Tomato and Avocado Stack

A little taste of summer that I haven’t yet posted. This was one of my favorite dishes of the year! I ripped this recipe from a 2008 Cooking Light magazine and have stored it for ten years before trying it. That’s why, of course, I never through a huge stack of ripped magazines away, despite my inner turmoil about it.

Heirloom Tomato and Avocado Stack:

  • 1/3 c. low-fat buttermilk
  • 1/4 c. chopped fresh cilantro
  • 2 T. reduced-fat sour cream
  • 1 T. reduced-fat mayonnaise
  • 1/2 t. grated lime rind
  • 1/4 t. minced fresh garlic
  • 1/4 t. salt
  • 1/8 t. ground cumin
  • Dash of ground red pepper
  • 4 medium heirloom tomatoes (about 2 pounds)
  • 1/4 teaspoon salt
  • 1/4 cup very thinly vertically sliced red onion
  • 1 cup diced peeled avocado (about 1 small)
  • Coarsely ground black pepper (optional)

To prepare dressing, combine first 9 ingredients in a small food processor or blender; process 30 seconds or until pureed, scraping sides of bowl occasionally. Cover and chill.

To prepare salad, slice each tomato crosswise into 4 equal slices (about 1/2 inch thick). Place 1 tomato slice on each of 4 salad plates; sprinkle slices evenly with 1/4 teaspoon salt. Top each serving with a few onion pieces and about 1 tablespoon avocado. Repeat layers 3 times, ending with avocado. Drizzle 2 tablespoons dressing over each serving; sprinkle with black pepper, if desired.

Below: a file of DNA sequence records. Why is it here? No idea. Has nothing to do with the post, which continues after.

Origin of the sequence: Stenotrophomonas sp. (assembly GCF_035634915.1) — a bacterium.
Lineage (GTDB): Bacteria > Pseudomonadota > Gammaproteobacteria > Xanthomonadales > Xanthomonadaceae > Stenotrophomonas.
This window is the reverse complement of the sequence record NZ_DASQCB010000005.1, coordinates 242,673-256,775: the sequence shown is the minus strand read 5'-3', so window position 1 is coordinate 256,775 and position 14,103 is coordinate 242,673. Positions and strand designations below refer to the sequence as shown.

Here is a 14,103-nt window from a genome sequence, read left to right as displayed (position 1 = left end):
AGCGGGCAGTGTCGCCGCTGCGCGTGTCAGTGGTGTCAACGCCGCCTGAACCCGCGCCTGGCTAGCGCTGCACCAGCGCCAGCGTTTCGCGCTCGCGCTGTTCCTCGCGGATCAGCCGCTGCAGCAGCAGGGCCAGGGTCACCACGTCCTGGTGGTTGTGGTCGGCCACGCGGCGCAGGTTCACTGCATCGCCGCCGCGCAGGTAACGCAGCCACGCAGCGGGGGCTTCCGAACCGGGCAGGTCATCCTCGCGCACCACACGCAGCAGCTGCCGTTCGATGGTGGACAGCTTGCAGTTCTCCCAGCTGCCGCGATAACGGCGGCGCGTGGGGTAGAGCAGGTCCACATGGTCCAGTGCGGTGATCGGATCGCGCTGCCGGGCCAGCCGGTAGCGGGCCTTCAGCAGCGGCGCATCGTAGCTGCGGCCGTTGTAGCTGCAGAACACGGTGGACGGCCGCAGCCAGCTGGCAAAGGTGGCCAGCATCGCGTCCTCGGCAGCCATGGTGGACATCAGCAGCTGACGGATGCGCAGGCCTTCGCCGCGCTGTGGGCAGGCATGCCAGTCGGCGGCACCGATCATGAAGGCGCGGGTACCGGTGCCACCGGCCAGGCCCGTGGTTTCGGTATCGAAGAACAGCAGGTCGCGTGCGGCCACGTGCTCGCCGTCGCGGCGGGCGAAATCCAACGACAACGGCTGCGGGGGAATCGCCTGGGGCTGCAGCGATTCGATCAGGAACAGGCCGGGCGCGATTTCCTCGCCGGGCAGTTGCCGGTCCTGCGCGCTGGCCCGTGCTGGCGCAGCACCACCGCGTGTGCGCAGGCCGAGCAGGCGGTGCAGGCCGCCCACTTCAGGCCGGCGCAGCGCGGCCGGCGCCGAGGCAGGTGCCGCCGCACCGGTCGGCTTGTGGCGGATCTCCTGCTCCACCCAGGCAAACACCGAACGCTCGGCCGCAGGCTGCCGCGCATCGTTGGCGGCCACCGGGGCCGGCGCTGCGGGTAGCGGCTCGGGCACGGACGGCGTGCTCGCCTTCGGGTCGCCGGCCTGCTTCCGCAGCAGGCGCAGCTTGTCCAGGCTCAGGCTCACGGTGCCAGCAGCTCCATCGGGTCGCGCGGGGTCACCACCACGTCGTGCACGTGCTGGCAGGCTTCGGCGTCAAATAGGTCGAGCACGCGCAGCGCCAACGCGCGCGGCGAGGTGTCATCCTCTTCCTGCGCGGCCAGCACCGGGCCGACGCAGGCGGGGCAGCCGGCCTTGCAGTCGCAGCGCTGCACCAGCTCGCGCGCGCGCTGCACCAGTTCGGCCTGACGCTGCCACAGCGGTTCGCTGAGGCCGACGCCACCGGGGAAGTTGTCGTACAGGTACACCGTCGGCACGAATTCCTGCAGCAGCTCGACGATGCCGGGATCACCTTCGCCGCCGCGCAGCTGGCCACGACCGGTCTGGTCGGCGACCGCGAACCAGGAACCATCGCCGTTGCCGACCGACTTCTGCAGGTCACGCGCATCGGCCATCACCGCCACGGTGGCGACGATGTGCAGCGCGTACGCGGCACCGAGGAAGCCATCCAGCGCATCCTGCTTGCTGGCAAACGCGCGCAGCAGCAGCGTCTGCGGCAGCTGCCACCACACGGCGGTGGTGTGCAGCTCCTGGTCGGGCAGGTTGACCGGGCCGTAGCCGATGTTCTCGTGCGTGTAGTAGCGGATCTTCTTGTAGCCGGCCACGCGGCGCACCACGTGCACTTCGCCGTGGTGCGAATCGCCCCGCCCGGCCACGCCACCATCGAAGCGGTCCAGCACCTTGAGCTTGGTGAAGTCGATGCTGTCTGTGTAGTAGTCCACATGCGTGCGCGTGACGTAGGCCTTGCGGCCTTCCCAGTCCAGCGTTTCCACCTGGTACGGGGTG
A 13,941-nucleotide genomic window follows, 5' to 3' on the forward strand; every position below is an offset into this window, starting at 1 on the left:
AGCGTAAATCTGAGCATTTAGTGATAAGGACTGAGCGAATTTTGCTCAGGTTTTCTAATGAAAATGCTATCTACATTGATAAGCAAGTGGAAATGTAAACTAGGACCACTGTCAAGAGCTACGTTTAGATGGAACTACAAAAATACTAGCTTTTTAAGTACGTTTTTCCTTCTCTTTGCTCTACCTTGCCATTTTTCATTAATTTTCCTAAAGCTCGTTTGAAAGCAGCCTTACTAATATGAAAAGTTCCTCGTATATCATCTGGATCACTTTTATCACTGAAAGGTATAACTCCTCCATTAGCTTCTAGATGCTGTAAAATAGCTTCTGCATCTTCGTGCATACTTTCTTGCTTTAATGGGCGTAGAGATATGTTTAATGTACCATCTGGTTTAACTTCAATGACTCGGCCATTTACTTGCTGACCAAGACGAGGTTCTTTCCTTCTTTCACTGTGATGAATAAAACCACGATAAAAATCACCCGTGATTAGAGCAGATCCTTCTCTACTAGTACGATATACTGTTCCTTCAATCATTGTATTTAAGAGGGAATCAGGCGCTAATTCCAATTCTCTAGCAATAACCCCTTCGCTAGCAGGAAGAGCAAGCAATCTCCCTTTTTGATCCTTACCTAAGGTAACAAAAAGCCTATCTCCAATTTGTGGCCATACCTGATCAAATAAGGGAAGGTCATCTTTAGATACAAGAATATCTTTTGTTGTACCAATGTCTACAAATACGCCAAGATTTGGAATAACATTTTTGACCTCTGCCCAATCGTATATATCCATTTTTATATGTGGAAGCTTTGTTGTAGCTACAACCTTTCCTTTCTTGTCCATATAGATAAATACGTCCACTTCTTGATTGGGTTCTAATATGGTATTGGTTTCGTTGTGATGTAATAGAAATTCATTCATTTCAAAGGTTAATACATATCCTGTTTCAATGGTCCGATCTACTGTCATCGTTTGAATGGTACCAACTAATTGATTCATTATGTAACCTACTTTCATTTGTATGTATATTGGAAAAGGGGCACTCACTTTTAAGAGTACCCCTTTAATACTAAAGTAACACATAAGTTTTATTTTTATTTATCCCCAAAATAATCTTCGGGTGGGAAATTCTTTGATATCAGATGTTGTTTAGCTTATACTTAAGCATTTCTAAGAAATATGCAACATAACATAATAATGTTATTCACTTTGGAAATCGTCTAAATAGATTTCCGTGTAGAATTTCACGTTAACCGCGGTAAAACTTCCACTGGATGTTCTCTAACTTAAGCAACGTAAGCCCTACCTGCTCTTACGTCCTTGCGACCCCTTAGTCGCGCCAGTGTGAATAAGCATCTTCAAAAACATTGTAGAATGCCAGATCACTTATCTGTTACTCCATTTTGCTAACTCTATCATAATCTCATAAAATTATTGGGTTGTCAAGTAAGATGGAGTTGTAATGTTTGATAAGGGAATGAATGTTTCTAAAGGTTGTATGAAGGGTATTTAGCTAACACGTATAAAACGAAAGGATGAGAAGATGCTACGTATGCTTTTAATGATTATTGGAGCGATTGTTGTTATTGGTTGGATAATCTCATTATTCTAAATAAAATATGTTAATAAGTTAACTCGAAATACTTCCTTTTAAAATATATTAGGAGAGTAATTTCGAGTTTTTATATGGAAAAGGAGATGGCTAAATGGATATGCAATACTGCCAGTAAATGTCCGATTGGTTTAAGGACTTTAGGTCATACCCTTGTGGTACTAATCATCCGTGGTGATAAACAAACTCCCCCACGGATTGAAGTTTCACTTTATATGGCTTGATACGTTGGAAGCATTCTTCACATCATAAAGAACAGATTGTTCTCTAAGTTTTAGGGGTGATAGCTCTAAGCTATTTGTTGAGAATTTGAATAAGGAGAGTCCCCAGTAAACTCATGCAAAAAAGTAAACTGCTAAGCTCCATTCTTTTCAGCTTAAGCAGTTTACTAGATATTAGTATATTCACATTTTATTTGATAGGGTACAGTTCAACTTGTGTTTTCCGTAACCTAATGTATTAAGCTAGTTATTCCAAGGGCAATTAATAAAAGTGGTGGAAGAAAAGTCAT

Candied Bacon Salad with Goat Cheese & Figs


I have such a backlog of recipes I’d like to post, so I’m plunging in today, but who knows when I’ll finish! I’m starting with a new summer favorite: this recipe is a wonderful riff on a Jamie Oliver salad from his book, Jamie’s America.  I still feel like this book is a new acquisition every time I open it, and I’m inspired every time, although I think I’ve owned it for at least six years now. At any rate, there’s plenty for me to still experiment with there.

As for the original recipe, I switched out the clementine slices and pomegranate seeds, which is what Oliver originally calls for, because I was so happy to find fresh figs at the market. So, here’s a little bit of a riff; I added the cheese to compliment the figs and also to lighten the appearance of the salad (which doesn’t have the prettiest appearance anyway, but the flavor is enough to make up for that).

I think we’ve made this salad three times this summer, and I hope to get another time or two in, but the figs may have already disappeared. I’ll have to switch to pomegranates next.

Candied Bacon Salad with Goat Cheese & Figs

For the dressing
6 T good-quality extra virgin olive oil
3 T white wine vinegar
1 heaped t mustard
1 heaped T natural yoghurt
Sea salt and freshly ground black pepper

For the salad
10 to 12 slices of smoked streaky bacon
1 clove garlic, peeled
3 slices of fresh white bread